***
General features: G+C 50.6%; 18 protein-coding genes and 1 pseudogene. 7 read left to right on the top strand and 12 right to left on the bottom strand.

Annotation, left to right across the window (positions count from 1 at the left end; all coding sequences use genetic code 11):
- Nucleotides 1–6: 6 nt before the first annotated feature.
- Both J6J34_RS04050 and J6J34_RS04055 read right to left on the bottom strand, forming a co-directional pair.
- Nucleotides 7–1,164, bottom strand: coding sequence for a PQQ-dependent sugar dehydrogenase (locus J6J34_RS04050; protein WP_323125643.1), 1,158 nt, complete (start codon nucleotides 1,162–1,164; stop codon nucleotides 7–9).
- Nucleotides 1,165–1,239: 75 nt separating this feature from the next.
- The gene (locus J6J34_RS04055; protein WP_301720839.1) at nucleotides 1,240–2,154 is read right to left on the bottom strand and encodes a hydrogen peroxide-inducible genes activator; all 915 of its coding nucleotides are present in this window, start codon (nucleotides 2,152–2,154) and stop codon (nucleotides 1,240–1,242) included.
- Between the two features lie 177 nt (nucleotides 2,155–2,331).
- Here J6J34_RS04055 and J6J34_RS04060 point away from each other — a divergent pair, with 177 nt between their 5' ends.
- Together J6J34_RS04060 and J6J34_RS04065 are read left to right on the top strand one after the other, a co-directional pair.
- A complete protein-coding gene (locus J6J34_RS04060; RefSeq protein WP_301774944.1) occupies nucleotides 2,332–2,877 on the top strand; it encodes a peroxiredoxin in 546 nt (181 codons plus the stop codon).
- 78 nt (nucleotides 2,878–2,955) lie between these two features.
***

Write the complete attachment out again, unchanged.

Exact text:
General features: G+C 50.6%; 18 protein-coding genes and 1 pseudogene. 7 read left to right on the top strand and 12 right to left on the bottom strand.

Annotation, left to right across the window (positions count from 1 at the left end; all coding sequences use genetic code 11):
- Nucleotides 1–6: 6 nt before the first annotated feature.
- Both J6J34_RS04050 and J6J34_RS04055 read right to left on the bottom strand, forming a co-directional pair.
- Nucleotides 7–1,164, bottom strand: coding sequence for a PQQ-dependent sugar dehydrogenase (locus J6J34_RS04050; protein WP_323125643.1), 1,158 nt, complete (start codon nucleotides 1,162–1,164; stop codon nucleotides 7–9).
- Nucleotides 1,165–1,239: 75 nt separating this feature from the next.
- The gene (locus J6J34_RS04055; protein WP_301720839.1) at nucleotides 1,240–2,154 is read right to left on the bottom strand and encodes a hydrogen peroxide-inducible genes activator; all 915 of its coding nucleotides are present in this window, start codon (nucleotides 2,152–2,154) and stop codon (nucleotides 1,240–1,242) included.
- Between the two features lie 177 nt (nucleotides 2,155–2,331).
- Here J6J34_RS04055 and J6J34_RS04060 point away from each other — a divergent pair, with 177 nt between their 5' ends.
- Together J6J34_RS04060 and J6J34_RS04065 are read left to right on the top strand one after the other, a co-directional pair.
- A complete protein-coding gene (locus J6J34_RS04060; RefSeq protein WP_301774944.1) occupies nucleotides 2,332–2,877 on the top strand; it encodes a peroxiredoxin in 546 nt (181 codons plus the stop codon).
- 78 nt (nucleotides 2,878–2,955) lie between these two features.